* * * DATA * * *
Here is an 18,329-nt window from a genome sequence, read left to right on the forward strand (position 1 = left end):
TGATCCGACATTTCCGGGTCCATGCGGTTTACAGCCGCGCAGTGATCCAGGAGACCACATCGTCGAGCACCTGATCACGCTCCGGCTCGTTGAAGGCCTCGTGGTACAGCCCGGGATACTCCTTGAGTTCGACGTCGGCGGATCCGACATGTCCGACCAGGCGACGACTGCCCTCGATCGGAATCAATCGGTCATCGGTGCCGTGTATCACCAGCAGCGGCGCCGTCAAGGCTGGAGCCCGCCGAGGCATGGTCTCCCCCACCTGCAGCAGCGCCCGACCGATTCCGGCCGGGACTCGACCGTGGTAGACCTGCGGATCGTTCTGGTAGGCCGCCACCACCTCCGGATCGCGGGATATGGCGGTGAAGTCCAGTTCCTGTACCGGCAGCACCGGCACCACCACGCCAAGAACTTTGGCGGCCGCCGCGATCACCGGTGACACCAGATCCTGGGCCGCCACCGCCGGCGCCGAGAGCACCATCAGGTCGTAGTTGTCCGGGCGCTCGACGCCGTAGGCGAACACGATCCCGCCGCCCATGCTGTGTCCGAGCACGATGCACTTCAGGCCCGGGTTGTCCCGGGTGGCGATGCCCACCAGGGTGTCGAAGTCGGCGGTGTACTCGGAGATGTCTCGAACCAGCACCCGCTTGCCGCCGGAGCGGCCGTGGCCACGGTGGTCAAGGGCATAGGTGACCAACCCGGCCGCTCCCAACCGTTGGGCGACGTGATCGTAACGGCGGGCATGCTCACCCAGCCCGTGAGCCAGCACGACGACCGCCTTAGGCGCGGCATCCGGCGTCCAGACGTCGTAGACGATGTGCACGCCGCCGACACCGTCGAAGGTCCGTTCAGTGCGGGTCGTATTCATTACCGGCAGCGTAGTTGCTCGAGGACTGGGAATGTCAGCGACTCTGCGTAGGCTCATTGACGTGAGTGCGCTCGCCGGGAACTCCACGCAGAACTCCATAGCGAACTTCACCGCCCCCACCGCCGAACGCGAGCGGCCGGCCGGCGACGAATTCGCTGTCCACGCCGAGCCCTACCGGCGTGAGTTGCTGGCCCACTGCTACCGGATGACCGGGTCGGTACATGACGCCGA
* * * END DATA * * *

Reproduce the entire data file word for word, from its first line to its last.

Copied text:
Here is an 18,329-nt window from a genome sequence, read left to right on the forward strand (position 1 = left end):
TGATCCGACATTTCCGGGTCCATGCGGTTTACAGCCGCGCAGTGATCCAGGAGACCACATCGTCGAGCACCTGATCACGCTCCGGCTCGTTGAAGGCCTCGTGGTACAGCCCGGGATACTCCTTGAGTTCGACGTCGGCGGATCCGACATGTCCGACCAGGCGACGACTGCCCTCGATCGGAATCAATCGGTCATCGGTGCCGTGTATCACCAGCAGCGGCGCCGTCAAGGCTGGAGCCCGCCGAGGCATGGTCTCCCCCACCTGCAGCAGCGCCCGACCGATTCCGGCCGGGACTCGACCGTGGTAGACCTGCGGATCGTTCTGGTAGGCCGCCACCACCTCCGGATCGCGGGATATGGCGGTGAAGTCCAGTTCCTGTACCGGCAGCACCGGCACCACCACGCCAAGAACTTTGGCGGCCGCCGCGATCACCGGTGACACCAGATCCTGGGCCGCCACCGCCGGCGCCGAGAGCACCATCAGGTCGTAGTTGTCCGGGCGCTCGACGCCGTAGGCGAACACGATCCCGCCGCCCATGCTGTGTCCGAGCACGATGCACTTCAGGCCCGGGTTGTCCCGGGTGGCGATGCCCACCAGGGTGTCGAAGTCGGCGGTGTACTCGGAGATGTCTCGAACCAGCACCCGCTTGCCGCCGGAGCGGCCGTGGCCACGGTGGTCAAGGGCATAGGTGACCAACCCGGCCGCTCCCAACCGTTGGGCGACGTGATCGTAACGGCGGGCATGCTCACCCAGCCCGTGAGCCAGCACGACGACCGCCTTAGGCGCGGCATCCGGCGTCCAGACGTCGTAGACGATGTGCACGCCGCCGACACCGTCGAAGGTCCGTTCAGTGCGGGTCGTATTCATTACCGGCAGCGTAGTTGCTCGAGGACTGGGAATGTCAGCGACTCTGCGTAGGCTCATTGACGTGAGTGCGCTCGCCGGGAACTCCACGCAGAACTCCATAGCGAACTTCACCGCCCCCACCGCCGAACGCGAGCGGCCGGCCGGCGACGAATTCGCTGTCCACGCCGAGCCCTACCGGCGTGAGTTGCTGGCCCACTGCTACCGGATGACCGGGTCGGTACATGACGCCGA